Why Bitcoin Diehards Hate the Sudden Ripple Surge

The centralization debate pushes on.

Getty Images / Dan Kitwood

A storm is brewing in the cryptocurrency community. Bitcoin, which for many people is almost synonymous with crypto, has faced strong competition from Ripple, a token created by the company of the same name that aims to facilitate transfers between major financial corporations. And the bitcoin community is growing tired of what this newcomer represents.

“For the most part, I’m not frustrated or angry with Ripple, I’m frustrated with the community’s general lack of knowledge these days (i.e. Ripple is a symptom, but not the problem itself),” Reddit user thieflar, a moderator of the bitcoin subreddit, tells Inverse.

The main issues stem from Ripple’s more centralized structure. When the system was created in 2013, the development team removed many of the key features you find in most other cryptocurrencies. Some of these decisions make sense for a product geared toward major financial institutions, but it does draw into question the value of comparisons between Ripple and Bitcoin.

Bitcoin incentivizes people to dedicate computer resources to powering the network by rewarding them with cryptocurrency. To avoid a situation where “Bitcoin miners” have a stake in the network’s operation, Ripple instead issues tokens itself, transforming the company’s role into something more akin to a central bank. Investopedia notes that because the company already created all the 100 billion XRP tokens (holding around 62 percent of those for itself), it doesn’t accumulate value like other deflationary assets where the supply increases.

The centralized nature of Ripple came to a head in 2015. Crypto token exchange Bitstamp filed a complaint after Ripple Labs tried to purchase nearly 100 million XRP. The company sought to buy tokens that founder Jed McCaleb put up for sale. McCaleb had an agreement with his company that, after leaving, he could only sell $10,000 of XRP per week for the first year. Bitstamp became the middleman in a dispute between XRP’s manager and its former founder.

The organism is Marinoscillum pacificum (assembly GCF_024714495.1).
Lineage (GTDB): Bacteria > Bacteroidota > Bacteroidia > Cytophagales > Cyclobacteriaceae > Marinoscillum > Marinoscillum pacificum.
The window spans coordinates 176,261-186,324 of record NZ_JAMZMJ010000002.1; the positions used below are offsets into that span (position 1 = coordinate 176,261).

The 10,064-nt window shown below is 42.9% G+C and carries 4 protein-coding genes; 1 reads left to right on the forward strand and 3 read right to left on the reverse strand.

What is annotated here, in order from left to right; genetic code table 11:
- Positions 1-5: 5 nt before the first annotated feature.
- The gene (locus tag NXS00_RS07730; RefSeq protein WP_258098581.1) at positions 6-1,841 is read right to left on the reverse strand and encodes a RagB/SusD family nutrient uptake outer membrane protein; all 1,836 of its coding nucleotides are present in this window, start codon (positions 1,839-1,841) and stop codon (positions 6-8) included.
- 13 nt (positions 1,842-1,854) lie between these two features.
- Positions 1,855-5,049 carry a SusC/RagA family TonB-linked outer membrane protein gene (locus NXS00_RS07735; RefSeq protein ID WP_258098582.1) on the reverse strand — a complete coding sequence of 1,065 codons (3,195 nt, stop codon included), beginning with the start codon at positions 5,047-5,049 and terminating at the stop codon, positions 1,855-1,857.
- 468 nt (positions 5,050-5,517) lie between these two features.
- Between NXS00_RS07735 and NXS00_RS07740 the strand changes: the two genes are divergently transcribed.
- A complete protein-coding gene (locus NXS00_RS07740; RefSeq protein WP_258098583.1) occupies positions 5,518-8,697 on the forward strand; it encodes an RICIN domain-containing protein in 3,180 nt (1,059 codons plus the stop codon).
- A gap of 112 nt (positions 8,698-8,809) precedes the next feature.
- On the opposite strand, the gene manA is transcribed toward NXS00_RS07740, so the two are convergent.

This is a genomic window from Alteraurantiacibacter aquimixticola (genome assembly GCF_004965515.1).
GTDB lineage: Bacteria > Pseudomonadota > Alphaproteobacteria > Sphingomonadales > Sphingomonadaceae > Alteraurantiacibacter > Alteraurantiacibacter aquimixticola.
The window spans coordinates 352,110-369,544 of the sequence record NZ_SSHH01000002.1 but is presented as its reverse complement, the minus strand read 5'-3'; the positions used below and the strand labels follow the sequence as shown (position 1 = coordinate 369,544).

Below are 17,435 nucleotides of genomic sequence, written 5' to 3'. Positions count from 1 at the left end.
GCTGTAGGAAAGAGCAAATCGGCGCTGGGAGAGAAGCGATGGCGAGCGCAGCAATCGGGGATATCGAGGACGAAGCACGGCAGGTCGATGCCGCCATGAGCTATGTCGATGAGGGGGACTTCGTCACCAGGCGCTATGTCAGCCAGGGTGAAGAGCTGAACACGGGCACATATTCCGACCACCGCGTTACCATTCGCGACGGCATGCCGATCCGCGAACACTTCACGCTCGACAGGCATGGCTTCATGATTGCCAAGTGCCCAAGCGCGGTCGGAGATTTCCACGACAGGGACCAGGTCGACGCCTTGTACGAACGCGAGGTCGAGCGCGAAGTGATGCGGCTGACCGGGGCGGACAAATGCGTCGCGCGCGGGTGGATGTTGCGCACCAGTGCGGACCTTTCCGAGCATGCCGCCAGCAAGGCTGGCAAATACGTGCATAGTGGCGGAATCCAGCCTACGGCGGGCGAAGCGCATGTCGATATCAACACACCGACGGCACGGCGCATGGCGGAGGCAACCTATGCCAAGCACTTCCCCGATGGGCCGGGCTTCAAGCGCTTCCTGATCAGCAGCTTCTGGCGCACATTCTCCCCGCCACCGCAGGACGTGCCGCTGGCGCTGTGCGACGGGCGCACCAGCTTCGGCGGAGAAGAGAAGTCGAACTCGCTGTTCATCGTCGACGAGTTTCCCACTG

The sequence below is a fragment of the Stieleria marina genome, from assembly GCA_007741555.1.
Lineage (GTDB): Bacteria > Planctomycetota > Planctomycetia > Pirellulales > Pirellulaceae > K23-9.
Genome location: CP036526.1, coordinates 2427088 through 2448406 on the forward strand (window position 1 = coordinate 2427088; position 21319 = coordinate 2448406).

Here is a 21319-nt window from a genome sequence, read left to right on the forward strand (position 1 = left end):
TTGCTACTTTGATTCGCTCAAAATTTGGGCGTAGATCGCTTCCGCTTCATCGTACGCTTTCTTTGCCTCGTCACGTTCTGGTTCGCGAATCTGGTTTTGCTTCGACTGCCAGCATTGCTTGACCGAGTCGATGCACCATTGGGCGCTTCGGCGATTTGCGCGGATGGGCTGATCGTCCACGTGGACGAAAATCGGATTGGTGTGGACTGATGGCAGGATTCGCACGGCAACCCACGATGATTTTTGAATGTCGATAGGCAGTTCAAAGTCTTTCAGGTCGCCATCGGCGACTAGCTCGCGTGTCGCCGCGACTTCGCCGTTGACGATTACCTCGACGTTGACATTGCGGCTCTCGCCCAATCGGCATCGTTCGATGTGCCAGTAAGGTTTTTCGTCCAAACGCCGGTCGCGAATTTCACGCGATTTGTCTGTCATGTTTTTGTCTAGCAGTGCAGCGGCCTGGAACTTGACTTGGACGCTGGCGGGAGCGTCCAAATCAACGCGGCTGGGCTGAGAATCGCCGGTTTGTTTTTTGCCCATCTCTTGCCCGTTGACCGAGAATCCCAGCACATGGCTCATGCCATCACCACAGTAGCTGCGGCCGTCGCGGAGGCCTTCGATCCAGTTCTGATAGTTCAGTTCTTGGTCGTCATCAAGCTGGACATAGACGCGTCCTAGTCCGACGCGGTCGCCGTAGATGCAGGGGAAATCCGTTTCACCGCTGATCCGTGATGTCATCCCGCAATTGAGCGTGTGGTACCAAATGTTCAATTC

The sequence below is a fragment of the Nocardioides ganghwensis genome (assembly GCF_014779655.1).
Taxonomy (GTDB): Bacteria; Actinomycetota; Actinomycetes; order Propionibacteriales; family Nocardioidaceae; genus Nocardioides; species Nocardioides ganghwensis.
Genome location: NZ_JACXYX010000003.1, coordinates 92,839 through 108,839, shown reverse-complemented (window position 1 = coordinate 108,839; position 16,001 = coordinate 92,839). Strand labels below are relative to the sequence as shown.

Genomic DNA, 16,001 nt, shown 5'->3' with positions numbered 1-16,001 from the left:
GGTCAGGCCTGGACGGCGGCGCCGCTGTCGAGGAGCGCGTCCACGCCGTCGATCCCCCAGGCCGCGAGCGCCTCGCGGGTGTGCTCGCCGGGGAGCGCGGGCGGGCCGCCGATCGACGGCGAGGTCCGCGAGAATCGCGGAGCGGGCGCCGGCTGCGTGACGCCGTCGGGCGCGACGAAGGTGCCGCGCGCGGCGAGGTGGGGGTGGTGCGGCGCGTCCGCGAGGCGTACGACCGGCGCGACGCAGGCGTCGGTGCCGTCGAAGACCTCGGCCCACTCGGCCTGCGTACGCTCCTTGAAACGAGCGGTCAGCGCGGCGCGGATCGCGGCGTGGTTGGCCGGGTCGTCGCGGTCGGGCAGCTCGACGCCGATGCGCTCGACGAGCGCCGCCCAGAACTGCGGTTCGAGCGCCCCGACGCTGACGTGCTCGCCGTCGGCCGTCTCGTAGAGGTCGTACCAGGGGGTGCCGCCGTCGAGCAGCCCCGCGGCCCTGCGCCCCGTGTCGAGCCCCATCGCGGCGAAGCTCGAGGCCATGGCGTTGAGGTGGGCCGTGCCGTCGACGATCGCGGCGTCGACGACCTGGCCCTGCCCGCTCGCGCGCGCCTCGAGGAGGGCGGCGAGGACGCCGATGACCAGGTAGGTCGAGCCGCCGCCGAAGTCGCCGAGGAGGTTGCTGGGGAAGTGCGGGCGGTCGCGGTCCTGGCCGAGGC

“The fact that Ripple is labeled as a “cryptocurrency” and included on sites like CoinMarketCap has been, for the most part, seen as misleading and inaccurate for many years now,” thieflar says.

This has been the mantra of the community, but people are not listening. Charlie Lee, creator of Litecoin, has said that Ripple is “not a cryptocurrency.”

Cryptocurrency writer Joseph Young has also warned about the company’s control over XRP:

Ripple advocates note Bitcoin is centralized in its own way. Around 40 percent of bitcoins are held by 1,000 people, leading to a mass centralization of the market. On top of this, the mining system that manages consensus could potentially lead to a form of centralization, as miners group together and choose which upgrades to adopt and which ones to abandon.

“Control is not a bad things,” Reddit user Jarabino said in the Ripple subreddit, in response to an article that accused XRP of not being a cryptocurrency. “It’s only an abusive control that is bad.”

Centralized or not, Ripple has made big headlines thanks to a soaring valuation on coin-watching websites. CoinMarketcap lists Ripple as the third-largest cryptocurrency, with a price of $2.01 per XRP and a circulating supply of nearly 40 million XRP. This produces a market cap of $77.7 billion, a fraction of Bitcoin’s $245.9 billion but a sizeable valuation nonetheless.

Bitcoin advocates, however, argue that Ripple’s market cap is a poor measure of value, due to the company’s control over supply.

“It seems like the multiple-year-long cryptocurrency bull-market eventually reached a point where newcomers have been buying indiscriminately, not understanding anything about what they are buying other than “it’s a crypto coin so you can make money with it”, and Ripple managed to get caught up in the madness,” thieflar says.

As for Ripple’s stance on all this? The company is clear that XRP is not meant to be an investment in the same way others may treat bitcoin:

Private exchanges and liquidity providers may choose to hold additional XRP for trading. Ripple (the company) does not promote XRP as a speculative investment.

Whether its centralized structure is an issue is a whole other matter.

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